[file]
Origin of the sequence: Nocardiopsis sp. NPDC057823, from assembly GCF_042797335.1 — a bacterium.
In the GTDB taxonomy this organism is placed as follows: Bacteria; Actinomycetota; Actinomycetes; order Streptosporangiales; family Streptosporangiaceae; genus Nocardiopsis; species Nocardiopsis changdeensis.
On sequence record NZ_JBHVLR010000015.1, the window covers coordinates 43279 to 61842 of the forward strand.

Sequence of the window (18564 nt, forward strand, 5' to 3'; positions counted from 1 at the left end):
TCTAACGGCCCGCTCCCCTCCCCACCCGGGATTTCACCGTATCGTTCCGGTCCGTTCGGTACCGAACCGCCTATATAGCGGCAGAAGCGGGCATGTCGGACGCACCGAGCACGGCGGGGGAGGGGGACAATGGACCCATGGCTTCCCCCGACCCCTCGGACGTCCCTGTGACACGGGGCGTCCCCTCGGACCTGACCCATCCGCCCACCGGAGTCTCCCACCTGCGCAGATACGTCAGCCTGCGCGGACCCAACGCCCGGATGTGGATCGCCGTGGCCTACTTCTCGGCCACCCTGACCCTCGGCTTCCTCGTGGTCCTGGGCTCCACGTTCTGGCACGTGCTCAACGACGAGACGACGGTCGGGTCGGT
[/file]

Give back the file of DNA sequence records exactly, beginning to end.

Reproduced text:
Origin of the sequence: Nocardiopsis sp. NPDC057823, from assembly GCF_042797335.1 — a bacterium.
In the GTDB taxonomy this organism is placed as follows: Bacteria; Actinomycetota; Actinomycetes; order Streptosporangiales; family Streptosporangiaceae; genus Nocardiopsis; species Nocardiopsis changdeensis.
On sequence record NZ_JBHVLR010000015.1, the window covers coordinates 43279 to 61842 of the forward strand.

Sequence of the window (18564 nt, forward strand, 5' to 3'; positions counted from 1 at the left end):
TCTAACGGCCCGCTCCCCTCCCCACCCGGGATTTCACCGTATCGTTCCGGTCCGTTCGGTACCGAACCGCCTATATAGCGGCAGAAGCGGGCATGTCGGACGCACCGAGCACGGCGGGGGAGGGGGACAATGGACCCATGGCTTCCCCCGACCCCTCGGACGTCCCTGTGACACGGGGCGTCCCCTCGGACCTGACCCATCCGCCCACCGGAGTCTCCCACCTGCGCAGATACGTCAGCCTGCGCGGACCCAACGCCCGGATGTGGATCGCCGTGGCCTACTTCTCGGCCACCCTGACCCTCGGCTTCCTCGTGGTCCTGGGCTCCACGTTCTGGCACGTGCTCAACGACGAGACGACGGTCGGGTCGGT